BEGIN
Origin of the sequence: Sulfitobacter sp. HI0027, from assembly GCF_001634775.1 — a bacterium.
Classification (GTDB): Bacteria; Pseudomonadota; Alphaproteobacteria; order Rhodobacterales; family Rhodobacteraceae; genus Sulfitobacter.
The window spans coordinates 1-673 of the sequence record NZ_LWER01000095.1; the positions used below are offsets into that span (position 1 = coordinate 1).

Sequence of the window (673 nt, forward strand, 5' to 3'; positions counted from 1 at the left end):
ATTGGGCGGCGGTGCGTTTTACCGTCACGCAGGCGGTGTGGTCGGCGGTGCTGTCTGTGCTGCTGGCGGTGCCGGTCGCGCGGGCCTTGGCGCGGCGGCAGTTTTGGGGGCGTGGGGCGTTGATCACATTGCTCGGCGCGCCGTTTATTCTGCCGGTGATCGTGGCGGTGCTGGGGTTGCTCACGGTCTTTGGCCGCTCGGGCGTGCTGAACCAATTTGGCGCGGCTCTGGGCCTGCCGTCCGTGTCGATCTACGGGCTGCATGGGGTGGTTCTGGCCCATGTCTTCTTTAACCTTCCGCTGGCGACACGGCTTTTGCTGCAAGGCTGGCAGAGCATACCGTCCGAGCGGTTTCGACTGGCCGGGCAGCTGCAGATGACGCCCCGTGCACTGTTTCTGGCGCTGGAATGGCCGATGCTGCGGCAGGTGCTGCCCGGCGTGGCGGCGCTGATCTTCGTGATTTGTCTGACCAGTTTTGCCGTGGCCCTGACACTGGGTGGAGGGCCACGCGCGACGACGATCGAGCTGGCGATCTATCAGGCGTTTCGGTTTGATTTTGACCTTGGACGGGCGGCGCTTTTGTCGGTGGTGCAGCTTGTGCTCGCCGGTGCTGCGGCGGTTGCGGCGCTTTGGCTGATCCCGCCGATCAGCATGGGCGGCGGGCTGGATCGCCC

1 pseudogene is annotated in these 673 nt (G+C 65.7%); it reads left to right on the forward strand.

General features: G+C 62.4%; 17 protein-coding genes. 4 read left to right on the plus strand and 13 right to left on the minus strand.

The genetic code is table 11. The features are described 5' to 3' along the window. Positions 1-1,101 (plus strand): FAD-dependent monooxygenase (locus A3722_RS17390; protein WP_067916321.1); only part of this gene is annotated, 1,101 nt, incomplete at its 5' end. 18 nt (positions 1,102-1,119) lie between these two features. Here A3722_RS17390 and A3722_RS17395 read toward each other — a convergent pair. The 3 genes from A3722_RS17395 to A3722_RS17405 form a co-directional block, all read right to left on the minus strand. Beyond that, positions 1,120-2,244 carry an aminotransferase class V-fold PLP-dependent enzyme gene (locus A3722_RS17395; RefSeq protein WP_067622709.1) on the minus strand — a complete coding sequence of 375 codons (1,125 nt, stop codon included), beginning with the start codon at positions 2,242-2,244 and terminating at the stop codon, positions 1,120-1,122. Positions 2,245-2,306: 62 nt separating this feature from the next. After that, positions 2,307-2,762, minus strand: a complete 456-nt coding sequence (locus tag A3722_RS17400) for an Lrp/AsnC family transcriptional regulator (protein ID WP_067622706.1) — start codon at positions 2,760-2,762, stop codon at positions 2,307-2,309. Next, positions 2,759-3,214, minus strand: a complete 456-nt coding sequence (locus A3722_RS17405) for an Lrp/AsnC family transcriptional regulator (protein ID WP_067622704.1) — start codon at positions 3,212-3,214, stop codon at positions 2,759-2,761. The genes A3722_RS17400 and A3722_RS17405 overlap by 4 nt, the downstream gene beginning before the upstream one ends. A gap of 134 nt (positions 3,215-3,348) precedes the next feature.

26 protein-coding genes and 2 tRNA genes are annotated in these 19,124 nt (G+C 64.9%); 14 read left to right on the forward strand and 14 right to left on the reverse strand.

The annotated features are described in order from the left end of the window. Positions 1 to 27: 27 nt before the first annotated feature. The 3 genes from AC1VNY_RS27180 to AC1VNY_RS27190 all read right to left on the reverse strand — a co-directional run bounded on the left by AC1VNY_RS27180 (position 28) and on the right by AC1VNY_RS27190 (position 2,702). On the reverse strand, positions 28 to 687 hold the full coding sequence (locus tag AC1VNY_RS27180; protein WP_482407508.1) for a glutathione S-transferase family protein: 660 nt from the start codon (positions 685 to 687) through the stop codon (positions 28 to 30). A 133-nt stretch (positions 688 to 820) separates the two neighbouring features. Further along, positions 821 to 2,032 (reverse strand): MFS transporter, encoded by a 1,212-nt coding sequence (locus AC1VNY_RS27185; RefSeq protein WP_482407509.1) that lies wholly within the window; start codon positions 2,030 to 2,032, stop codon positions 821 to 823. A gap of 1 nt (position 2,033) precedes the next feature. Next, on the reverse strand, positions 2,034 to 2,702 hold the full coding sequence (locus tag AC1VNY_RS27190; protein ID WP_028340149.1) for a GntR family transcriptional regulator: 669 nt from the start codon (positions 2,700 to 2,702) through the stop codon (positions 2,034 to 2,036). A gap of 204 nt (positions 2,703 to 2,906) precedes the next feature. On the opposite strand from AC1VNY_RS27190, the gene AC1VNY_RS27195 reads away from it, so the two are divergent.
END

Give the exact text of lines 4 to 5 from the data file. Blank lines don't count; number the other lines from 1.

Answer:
Sequence of the window (673 nt, forward strand, 5' to 3'; positions counted from 1 at the left end):
ATTGGGCGGCGGTGCGTTTTACCGTCACGCAGGCGGTGTGGTCGGCGGTGCTGTCTGTGCTGCTGGCGGTGCCGGTCGCGCGGGCCTTGGCGCGGCGGCAGTTTTGGGGGCGTGGGGCGTTGATCACATTGCTCGGCGCGCCGTTTATTCTGCCGGTGATCGTGGCGGTGCTGGGGTTGCTCACGGTCTTTGGCCGCTCGGGCGTGCTGAACCAATTTGGCGCGGCTCTGGGCCTGCCGTCCGTGTCGATCTACGGGCTGCATGGGGTGGTTCTGGCCCATGTCTTCTTTAACCTTCCGCTGGCGACACGGCTTTTGCTGCAAGGCTGGCAGAGCATACCGTCCGAGCGGTTTCGACTGGCCGGGCAGCTGCAGATGACGCCCCGTGCACTGTTTCTGGCGCTGGAATGGCCGATGCTGCGGCAGGTGCTGCCCGGCGTGGCGGCGCTGATCTTCGTGATTTGTCTGACCAGTTTTGCCGTGGCCCTGACACTGGGTGGAGGGCCACGCGCGACGACGATCGAGCTGGCGATCTATCAGGCGTTTCGGTTTGATTTTGACCTTGGACGGGCGGCGCTTTTGTCGGTGGTGCAGCTTGTGCTCGCCGGTGCTGCGGCGGTTGCGGCGCTTTGGCTGATCCCGCCGATCAGCATGGGCGGCGGGCTGGATCGCCC